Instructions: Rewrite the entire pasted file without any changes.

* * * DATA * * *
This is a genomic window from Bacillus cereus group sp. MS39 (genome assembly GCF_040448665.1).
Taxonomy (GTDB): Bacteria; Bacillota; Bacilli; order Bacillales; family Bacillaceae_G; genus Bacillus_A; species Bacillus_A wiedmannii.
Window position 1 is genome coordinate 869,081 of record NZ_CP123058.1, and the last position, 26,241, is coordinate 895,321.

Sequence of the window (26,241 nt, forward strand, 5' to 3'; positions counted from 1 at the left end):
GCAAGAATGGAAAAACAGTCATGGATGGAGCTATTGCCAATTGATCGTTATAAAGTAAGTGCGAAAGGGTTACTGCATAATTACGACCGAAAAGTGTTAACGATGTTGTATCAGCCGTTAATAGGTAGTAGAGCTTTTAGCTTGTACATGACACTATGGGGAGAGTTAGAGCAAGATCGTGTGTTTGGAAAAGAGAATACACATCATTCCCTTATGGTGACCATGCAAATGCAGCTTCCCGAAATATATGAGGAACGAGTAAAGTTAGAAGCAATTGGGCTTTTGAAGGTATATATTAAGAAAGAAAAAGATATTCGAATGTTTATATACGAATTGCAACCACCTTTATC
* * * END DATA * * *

This is a genomic window from Bacillus cereus group sp. MS39 (genome assembly GCF_040448665.1).
Taxonomy (GTDB): Bacteria; Bacillota; Bacilli; order Bacillales; family Bacillaceae_G; genus Bacillus_A; species Bacillus_A wiedmannii.
Window position 1 is genome coordinate 869,081 of record NZ_CP123058.1, and the last position, 26,241, is coordinate 895,321.

Sequence of the window (26,241 nt, forward strand, 5' to 3'; positions counted from 1 at the left end):
GCAAGAATGGAAAAACAGTCATGGATGGAGCTATTGCCAATTGATCGTTATAAAGTAAGTGCGAAAGGGTTACTGCATAATTACGACCGAAAAGTGTTAACGATGTTGTATCAGCCGTTAATAGGTAGTAGAGCTTTTAGCTTGTACATGACACTATGGGGAGAGTTAGAGCAAGATCGTGTGTTTGGAAAAGAGAATACACATCATTCCCTTATGGTGACCATGCAAATGCAGCTTCCCGAAATATATGAGGAACGAGTAAAGTTAGAAGCAATTGGGCTTTTGAAGGTATATATTAAGAAAGAAAAAGATATTCGAATGTTTATATACGAATTGCAACCACCTTTATC